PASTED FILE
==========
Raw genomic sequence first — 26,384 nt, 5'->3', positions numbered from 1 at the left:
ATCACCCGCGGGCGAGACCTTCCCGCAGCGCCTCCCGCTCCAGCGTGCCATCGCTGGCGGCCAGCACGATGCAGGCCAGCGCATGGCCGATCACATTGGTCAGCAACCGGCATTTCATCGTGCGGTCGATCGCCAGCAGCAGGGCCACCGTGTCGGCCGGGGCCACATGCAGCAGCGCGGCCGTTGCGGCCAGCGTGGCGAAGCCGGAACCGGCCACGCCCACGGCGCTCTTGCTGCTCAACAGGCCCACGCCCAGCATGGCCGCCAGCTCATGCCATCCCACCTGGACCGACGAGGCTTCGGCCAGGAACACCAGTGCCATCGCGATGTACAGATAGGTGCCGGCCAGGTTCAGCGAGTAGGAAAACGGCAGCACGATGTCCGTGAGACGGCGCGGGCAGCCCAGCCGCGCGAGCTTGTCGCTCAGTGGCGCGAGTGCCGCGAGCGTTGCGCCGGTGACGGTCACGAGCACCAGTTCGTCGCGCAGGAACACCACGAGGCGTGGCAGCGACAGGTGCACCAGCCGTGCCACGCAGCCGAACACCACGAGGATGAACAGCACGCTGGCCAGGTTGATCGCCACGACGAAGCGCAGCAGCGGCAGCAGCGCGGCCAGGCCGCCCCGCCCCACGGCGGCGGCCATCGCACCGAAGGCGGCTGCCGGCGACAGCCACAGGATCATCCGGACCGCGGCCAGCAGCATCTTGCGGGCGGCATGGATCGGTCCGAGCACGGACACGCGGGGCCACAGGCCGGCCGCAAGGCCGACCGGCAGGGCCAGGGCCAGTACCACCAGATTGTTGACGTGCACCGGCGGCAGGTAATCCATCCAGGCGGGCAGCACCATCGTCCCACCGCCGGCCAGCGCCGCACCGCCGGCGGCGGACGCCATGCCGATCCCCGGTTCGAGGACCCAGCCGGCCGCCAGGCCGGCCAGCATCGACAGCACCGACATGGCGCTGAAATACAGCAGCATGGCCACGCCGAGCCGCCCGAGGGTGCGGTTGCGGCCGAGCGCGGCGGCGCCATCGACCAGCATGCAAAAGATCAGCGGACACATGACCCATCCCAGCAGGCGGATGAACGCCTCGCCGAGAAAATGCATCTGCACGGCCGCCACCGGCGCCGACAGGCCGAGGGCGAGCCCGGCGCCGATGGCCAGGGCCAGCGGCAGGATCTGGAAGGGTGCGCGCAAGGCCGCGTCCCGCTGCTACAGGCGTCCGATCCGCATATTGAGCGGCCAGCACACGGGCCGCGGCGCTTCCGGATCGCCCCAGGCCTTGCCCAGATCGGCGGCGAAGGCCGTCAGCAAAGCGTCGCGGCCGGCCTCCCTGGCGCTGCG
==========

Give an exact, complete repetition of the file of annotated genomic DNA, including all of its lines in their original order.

Raw genomic sequence first — 26,384 nt, 5'->3', positions numbered from 1 at the left:
ATCACCCGCGGGCGAGACCTTCCCGCAGCGCCTCCCGCTCCAGCGTGCCATCGCTGGCGGCCAGCACGATGCAGGCCAGCGCATGGCCGATCACATTGGTCAGCAACCGGCATTTCATCGTGCGGTCGATCGCCAGCAGCAGGGCCACCGTGTCGGCCGGGGCCACATGCAGCAGCGCGGCCGTTGCGGCCAGCGTGGCGAAGCCGGAACCGGCCACGCCCACGGCGCTCTTGCTGCTCAACAGGCCCACGCCCAGCATGGCCGCCAGCTCATGCCATCCCACCTGGACCGACGAGGCTTCGGCCAGGAACACCAGTGCCATCGCGATGTACAGATAGGTGCCGGCCAGGTTCAGCGAGTAGGAAAACGGCAGCACGATGTCCGTGAGACGGCGCGGGCAGCCCAGCCGCGCGAGCTTGTCGCTCAGTGGCGCGAGTGCCGCGAGCGTTGCGCCGGTGACGGTCACGAGCACCAGTTCGTCGCGCAGGAACACCACGAGGCGTGGCAGCGACAGGTGCACCAGCCGTGCCACGCAGCCGAACACCACGAGGATGAACAGCACGCTGGCCAGGTTGATCGCCACGACGAAGCGCAGCAGCGGCAGCAGCGCGGCCAGGCCGCCCCGCCCCACGGCGGCGGCCATCGCACCGAAGGCGGCTGCCGGCGACAGCCACAGGATCATCCGGACCGCGGCCAGCAGCATCTTGCGGGCGGCATGGATCGGTCCGAGCACGGACACGCGGGGCCACAGGCCGGCCGCAAGGCCGACCGGCAGGGCCAGGGCCAGTACCACCAGATTGTTGACGTGCACCGGCGGCAGGTAATCCATCCAGGCGGGCAGCACCATCGTCCCACCGCCGGCCAGCGCCGCACCGCCGGCGGCGGACGCCATGCCGATCCCCGGTTCGAGGACCCAGCCGGCCGCCAGGCCGGCCAGCATCGACAGCACCGACATGGCGCTGAAATACAGCAGCATGGCCACGCCGAGCCGCCCGAGGGTGCGGTTGCGGCCGAGCGCGGCGGCGCCATCGACCAGCATGCAAAAGATCAGCGGACACATGACCCATCCCAGCAGGCGGATGAACGCCTCGCCGAGAAAATGCATCTGCACGGCCGCCACCGGCGCCGACAGGCCGAGGGCGAGCCCGGCGCCGATGGCCAGGGCCAGCGGCAGGATCTGGAAGGGTGCGCGCAAGGCCGCGTCCCGCTGCTACAGGCGTCCGATCCGCATATTGAGCGGCCAGCACACGGGCCGCGGCGCTTCCGGATCGCCCCAGGCCTTGCCCAGATCGGCGGCGAAGGCCGTCAGCAAAGCGTCGCGGCCGGCCTCCCTGGCGCTGCG